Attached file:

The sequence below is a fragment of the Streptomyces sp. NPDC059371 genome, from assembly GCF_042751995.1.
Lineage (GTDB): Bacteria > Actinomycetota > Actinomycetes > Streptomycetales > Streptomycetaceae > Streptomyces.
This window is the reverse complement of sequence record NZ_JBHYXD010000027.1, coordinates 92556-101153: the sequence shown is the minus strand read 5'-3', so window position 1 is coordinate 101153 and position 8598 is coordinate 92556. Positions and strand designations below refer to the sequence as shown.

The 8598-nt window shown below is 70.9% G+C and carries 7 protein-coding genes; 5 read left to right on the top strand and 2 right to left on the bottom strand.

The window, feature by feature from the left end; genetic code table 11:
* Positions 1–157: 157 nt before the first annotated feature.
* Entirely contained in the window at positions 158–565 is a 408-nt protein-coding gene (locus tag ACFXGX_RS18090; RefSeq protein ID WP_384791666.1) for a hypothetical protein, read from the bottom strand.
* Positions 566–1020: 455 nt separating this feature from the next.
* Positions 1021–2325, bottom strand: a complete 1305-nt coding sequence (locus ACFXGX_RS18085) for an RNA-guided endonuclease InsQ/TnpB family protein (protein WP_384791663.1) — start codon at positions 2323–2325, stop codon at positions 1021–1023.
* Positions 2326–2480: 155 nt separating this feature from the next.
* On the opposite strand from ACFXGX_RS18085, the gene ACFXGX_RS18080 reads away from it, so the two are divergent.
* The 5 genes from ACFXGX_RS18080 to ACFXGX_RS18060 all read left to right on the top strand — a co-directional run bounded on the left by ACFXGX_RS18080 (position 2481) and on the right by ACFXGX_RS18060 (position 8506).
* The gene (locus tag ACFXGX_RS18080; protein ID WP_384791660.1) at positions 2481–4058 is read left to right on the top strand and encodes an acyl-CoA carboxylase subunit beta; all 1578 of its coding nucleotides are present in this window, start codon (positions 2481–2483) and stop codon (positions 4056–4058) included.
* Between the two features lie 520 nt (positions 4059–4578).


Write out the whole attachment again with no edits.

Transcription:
The sequence below is a fragment of the Streptomyces sp. NPDC059371 genome, from assembly GCF_042751995.1.
Lineage (GTDB): Bacteria > Actinomycetota > Actinomycetes > Streptomycetales > Streptomycetaceae > Streptomyces.
This window is the reverse complement of sequence record NZ_JBHYXD010000027.1, coordinates 92556-101153: the sequence shown is the minus strand read 5'-3', so window position 1 is coordinate 101153 and position 8598 is coordinate 92556. Positions and strand designations below refer to the sequence as shown.

The 8598-nt window shown below is 70.9% G+C and carries 7 protein-coding genes; 5 read left to right on the top strand and 2 right to left on the bottom strand.

The window, feature by feature from the left end; genetic code table 11:
* Positions 1–157: 157 nt before the first annotated feature.
* Entirely contained in the window at positions 158–565 is a 408-nt protein-coding gene (locus tag ACFXGX_RS18090; RefSeq protein ID WP_384791666.1) for a hypothetical protein, read from the bottom strand.
* Positions 566–1020: 455 nt separating this feature from the next.
* Positions 1021–2325, bottom strand: a complete 1305-nt coding sequence (locus ACFXGX_RS18085) for an RNA-guided endonuclease InsQ/TnpB family protein (protein WP_384791663.1) — start codon at positions 2323–2325, stop codon at positions 1021–1023.
* Positions 2326–2480: 155 nt separating this feature from the next.
* On the opposite strand from ACFXGX_RS18085, the gene ACFXGX_RS18080 reads away from it, so the two are divergent.
* The 5 genes from ACFXGX_RS18080 to ACFXGX_RS18060 all read left to right on the top strand — a co-directional run bounded on the left by ACFXGX_RS18080 (position 2481) and on the right by ACFXGX_RS18060 (position 8506).
* The gene (locus tag ACFXGX_RS18080; protein ID WP_384791660.1) at positions 2481–4058 is read left to right on the top strand and encodes an acyl-CoA carboxylase subunit beta; all 1578 of its coding nucleotides are present in this window, start codon (positions 2481–2483) and stop codon (positions 4056–4058) included.
* Between the two features lie 520 nt (positions 4059–4578).